The Modern goes to Mass: even the Celebrant's gaze is redirected.
But Faith is still present, at least in the abstract.
(Matisse, Rosary Chapel, Vence, 1948-1951)


Saturday, July 23, 2016

Lived Faith

I reverenced the icons of the Pantokrator and Theotokos, and then entered the nave of a little hovel of an Orthodox church in suburban Texas. Amid industrial megachurches replete with competing production values reminiscent of the battles between MGM, Warner Brothers, and the other Hollywood studios of the ‘30s and ‘40s had sprung a devout little church of oriental extraction. The men leaned against the wall and the women fervently stared forward, clad head to toe in their native peasant dress and wrapped in the babushka, making their prostrations, their numerous signs of the cross at every mention of the Holy Trinity all without as much as a sigh of strain. As is the Russian norm, only the choir sang. I made the mistake of singing “Glory to You, O Lord” at the Gospel and drew several gazes of disgruntlement; I had violated their Slavic piety.

Except they were not Slavic. None, or nearly none, were anything other than Texas born and Texas reared Americans. It was Good Friday on the Julian scheme. An Orthodox friend attended Good Friday and Annunciation Divine Liturgy at our Ukrainian Catholic parish and asked if we might return the favor when the equivalent date arrived in the Eastern Orthodox Church. In this case it was not a Russian Orthodox or Greek Orthodox ethnic church, but the OCA, the Orthodox Church of America, a 20th century attempt to create an indigenous Orthodox Church without constricting ties to the old world. After three hours of Jerusalem Mattins, all sung in recto tono with a descant, I thought that this church could do with an umbilical cord to the East. No one was impolite to us in the least, but there was a distance perceptible that I did not find when I went to the neighboring Greek Orthodox Church to ask the priest about a few specific icons. Everyone introduced themselves with their baptismal names rather than their given names (Dimitrios, Sheraphim, and the like). Coffee hour discussion turned to the “Eastern Roman Catholics who use our liturgy and call it the ‘Western rite’.” I let it go.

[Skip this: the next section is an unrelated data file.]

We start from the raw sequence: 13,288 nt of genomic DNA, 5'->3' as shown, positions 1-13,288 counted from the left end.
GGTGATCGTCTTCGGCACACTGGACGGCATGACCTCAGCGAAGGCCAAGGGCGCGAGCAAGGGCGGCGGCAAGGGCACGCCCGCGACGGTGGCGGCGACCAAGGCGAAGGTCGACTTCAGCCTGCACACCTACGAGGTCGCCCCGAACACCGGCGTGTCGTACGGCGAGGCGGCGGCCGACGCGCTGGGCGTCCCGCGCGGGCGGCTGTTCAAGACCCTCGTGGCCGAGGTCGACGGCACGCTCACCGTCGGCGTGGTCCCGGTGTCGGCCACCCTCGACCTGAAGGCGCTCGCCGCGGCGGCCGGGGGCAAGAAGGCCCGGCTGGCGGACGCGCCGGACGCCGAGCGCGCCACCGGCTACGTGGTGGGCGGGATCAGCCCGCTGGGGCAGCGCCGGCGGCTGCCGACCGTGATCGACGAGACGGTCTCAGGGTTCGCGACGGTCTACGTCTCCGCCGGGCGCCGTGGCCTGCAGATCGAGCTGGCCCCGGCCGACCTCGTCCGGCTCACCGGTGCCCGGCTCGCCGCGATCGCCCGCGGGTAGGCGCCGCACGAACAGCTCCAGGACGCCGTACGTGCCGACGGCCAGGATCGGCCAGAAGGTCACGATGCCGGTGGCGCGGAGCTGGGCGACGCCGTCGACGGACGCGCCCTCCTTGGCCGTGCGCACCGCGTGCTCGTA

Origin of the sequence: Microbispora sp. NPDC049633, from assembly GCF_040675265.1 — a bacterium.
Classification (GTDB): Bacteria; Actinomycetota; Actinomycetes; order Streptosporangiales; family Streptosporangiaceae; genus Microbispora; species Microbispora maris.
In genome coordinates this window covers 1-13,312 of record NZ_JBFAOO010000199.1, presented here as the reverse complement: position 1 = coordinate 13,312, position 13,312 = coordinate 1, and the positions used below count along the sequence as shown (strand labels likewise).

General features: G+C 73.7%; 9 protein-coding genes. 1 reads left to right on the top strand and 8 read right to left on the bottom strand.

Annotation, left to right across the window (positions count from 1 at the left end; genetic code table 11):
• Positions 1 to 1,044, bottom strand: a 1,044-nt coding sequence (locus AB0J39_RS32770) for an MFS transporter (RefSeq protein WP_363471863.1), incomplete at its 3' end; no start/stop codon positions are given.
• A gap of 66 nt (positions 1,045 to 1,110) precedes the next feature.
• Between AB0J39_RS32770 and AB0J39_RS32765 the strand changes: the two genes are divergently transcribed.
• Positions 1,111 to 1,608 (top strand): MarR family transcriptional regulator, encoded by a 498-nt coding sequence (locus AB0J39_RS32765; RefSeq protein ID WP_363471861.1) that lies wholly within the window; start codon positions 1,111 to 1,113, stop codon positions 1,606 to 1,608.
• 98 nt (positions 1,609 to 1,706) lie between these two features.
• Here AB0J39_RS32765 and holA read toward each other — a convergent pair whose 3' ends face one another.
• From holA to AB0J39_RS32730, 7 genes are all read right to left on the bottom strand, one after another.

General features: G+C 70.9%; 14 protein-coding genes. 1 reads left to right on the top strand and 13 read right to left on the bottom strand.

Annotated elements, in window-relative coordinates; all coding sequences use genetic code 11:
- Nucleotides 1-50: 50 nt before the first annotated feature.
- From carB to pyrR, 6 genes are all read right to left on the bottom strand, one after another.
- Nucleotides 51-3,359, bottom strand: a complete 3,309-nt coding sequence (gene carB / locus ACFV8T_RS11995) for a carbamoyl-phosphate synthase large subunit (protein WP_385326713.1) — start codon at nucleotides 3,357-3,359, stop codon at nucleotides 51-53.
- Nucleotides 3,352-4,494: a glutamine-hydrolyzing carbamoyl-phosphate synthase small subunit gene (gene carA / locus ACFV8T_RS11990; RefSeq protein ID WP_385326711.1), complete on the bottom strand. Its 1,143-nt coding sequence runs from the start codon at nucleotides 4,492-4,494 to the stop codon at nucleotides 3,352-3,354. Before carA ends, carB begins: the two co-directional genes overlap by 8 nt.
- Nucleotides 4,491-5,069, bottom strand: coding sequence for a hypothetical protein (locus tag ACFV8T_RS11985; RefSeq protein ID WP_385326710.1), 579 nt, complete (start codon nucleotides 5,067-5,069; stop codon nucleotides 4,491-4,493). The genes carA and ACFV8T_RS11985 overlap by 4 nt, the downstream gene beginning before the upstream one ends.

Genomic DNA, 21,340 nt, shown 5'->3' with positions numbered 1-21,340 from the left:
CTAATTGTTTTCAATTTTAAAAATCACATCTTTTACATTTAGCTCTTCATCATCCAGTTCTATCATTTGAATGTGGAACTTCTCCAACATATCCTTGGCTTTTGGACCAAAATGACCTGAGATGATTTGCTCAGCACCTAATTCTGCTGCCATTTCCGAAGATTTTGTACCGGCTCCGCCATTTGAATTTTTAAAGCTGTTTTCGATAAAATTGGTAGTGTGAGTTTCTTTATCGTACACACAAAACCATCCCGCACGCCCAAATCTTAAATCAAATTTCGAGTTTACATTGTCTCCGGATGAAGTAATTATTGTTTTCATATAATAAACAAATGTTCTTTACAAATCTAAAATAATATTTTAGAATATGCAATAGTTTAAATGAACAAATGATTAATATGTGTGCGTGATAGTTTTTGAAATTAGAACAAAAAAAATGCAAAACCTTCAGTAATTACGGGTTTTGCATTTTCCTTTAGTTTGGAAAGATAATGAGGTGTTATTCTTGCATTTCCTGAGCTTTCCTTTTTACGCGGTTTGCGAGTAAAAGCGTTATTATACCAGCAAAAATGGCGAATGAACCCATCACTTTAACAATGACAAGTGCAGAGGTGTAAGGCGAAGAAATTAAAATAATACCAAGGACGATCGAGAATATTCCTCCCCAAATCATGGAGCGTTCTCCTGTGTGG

This parish was a community, one without roots and fumbling for a religious instinct, looking for the sensus fidelium of liturgical piety and finding instead external significations of membership. It was like the local Tradistani parish, except with babushkas instead of Little House on the Prairie dresses and disdain for “Uniatism” instead of the Second Vatican Council; the affinity for homeschooling remained. This was intellectual religion looking for a Sacramental expression. Someone read about the Latin Mass or the Orthodox Church in a book and, bypassing the normal channels of devotion, dove into the small pond of the strictest standalone communities of their relevant creeds.